“When I was in university I started working on the first album, which was going to be entirely self-produced,” he says.
“One day I got home to find that our house had been robbed and I lost all the beats I had been working on. The lyrics remained, as they were in a rhyme book.”
For Muano, losing the beats he had produced was a heavy disappointment to bear. A huge part of his process involved drawing out music notes on a notepad before translating them into an aural experience composed on the music production software Reason. After composing, he would record on Cubase, another program.
Muano Raps. Photo by Gabriella Achadinha
His was a labour of passion. Each piece lost in the burglary symbolised weeks of writing, drawing, composing and recording done with devotion.
“I was kinda crushed and didn’t do music for a while but just kept writing raps and eventually started to connect with producers, mostly on SoundCloud,” he says.
These days his process is a little less arduous – at least where his music is concerned. Thanks to more than a decade of technological advancements, making music does not take as much out of him as it used to back when he was a student without money for equipment.
His recent music and the artwork that accompanies it come from collaborations with artists – many of whom he stumbled upon online.
“I started collaborating with [producers online]. Most of the beats I’ve used come from all over the world.”
While he is not spending as much time on producing beats these days, his background as an interactive developer opened a new channel for his inexhaustible energy.
“Every frame is a digital painting,” he says, referring to the animation videos he creates to accompany his music.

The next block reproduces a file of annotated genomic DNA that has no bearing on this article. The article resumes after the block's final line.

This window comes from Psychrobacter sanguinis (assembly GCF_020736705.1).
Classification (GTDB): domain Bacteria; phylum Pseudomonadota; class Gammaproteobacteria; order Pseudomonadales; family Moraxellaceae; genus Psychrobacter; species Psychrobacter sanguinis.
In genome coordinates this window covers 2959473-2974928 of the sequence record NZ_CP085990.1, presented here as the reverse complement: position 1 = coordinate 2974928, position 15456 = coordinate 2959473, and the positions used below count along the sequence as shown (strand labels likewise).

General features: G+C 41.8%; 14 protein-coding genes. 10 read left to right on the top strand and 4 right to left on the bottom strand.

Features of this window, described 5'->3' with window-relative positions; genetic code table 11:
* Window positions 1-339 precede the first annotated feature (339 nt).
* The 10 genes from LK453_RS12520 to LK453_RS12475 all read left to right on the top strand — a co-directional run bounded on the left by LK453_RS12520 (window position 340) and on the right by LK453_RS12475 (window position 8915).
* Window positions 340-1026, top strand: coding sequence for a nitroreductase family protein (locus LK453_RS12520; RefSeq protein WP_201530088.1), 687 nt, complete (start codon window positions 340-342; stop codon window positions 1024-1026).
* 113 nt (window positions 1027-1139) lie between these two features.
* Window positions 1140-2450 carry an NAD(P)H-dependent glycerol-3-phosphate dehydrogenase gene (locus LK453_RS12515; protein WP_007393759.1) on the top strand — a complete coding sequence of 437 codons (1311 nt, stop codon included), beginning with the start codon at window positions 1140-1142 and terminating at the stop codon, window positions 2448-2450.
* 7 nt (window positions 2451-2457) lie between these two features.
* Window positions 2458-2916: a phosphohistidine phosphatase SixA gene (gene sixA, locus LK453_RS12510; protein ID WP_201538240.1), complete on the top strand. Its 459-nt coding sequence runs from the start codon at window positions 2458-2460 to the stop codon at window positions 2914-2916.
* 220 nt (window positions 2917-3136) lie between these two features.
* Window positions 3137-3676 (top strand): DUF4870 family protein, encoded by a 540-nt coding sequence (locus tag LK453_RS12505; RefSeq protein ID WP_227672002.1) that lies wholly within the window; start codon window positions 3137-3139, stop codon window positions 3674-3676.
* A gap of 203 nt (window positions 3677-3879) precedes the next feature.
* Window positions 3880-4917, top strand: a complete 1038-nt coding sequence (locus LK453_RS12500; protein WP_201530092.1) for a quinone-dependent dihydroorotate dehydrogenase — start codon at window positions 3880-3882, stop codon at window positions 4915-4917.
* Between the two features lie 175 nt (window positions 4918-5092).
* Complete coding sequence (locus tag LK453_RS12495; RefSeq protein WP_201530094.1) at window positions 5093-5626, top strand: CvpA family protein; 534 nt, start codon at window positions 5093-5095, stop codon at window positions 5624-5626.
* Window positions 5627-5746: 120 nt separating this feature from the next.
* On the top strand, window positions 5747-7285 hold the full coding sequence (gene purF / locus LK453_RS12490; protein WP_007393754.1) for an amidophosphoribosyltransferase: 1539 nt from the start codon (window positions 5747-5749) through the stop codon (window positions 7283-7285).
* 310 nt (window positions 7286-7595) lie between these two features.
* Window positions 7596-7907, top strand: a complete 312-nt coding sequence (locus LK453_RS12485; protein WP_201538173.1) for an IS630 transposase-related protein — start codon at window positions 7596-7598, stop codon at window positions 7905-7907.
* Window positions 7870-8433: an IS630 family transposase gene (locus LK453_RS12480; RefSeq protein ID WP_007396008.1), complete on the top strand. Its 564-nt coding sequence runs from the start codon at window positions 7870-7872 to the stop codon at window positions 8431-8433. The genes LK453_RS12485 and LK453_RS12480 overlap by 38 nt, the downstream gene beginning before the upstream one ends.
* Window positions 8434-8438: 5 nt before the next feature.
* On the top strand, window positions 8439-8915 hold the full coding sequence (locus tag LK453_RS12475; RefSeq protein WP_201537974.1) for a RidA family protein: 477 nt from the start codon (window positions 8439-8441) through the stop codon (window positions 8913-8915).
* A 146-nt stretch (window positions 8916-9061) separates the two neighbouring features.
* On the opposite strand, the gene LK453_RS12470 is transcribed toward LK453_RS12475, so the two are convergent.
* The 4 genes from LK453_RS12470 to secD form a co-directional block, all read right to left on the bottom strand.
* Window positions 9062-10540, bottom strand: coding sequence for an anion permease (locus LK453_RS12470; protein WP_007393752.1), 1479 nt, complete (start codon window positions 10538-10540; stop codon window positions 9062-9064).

On average, one animation video of 30 seconds takes half a month to create. All of the animations are done after work hours.
In the past Muano Raps would release his body of work in one go, these days, he releases a single at a time. In between releases, he publishes the music videos that accompany his single tracks. This has allowed him to experiment with the all-consuming animation process and strategies to promote his work.
“There was a bit of a strategy to the way that I came back,” he says.
The traditional route of recording an album to be released meant he would have little room to promote his work beyond the date of release. Instead, he chose to set a time frame in which he would release a limited number of singles along with their accompanying music videos.
“The next thing is bringing out EPs in a similar form. The singles are a lead-up to the EP,” he explains.
At the moment, Muano is juggling with writing material for his EP while working on animations for the singles he has currently released.
And despite the ongoing coronavirus pandemic – which features in some of his lyrics – thanks to technology, Muano’s show can still go on. He’s come a long way from the days when he used to record at his high school friend’s home. With his own equipment these days, he can record himself and electronically transfer files to be mastered by sound engineers in other parts of the world. DM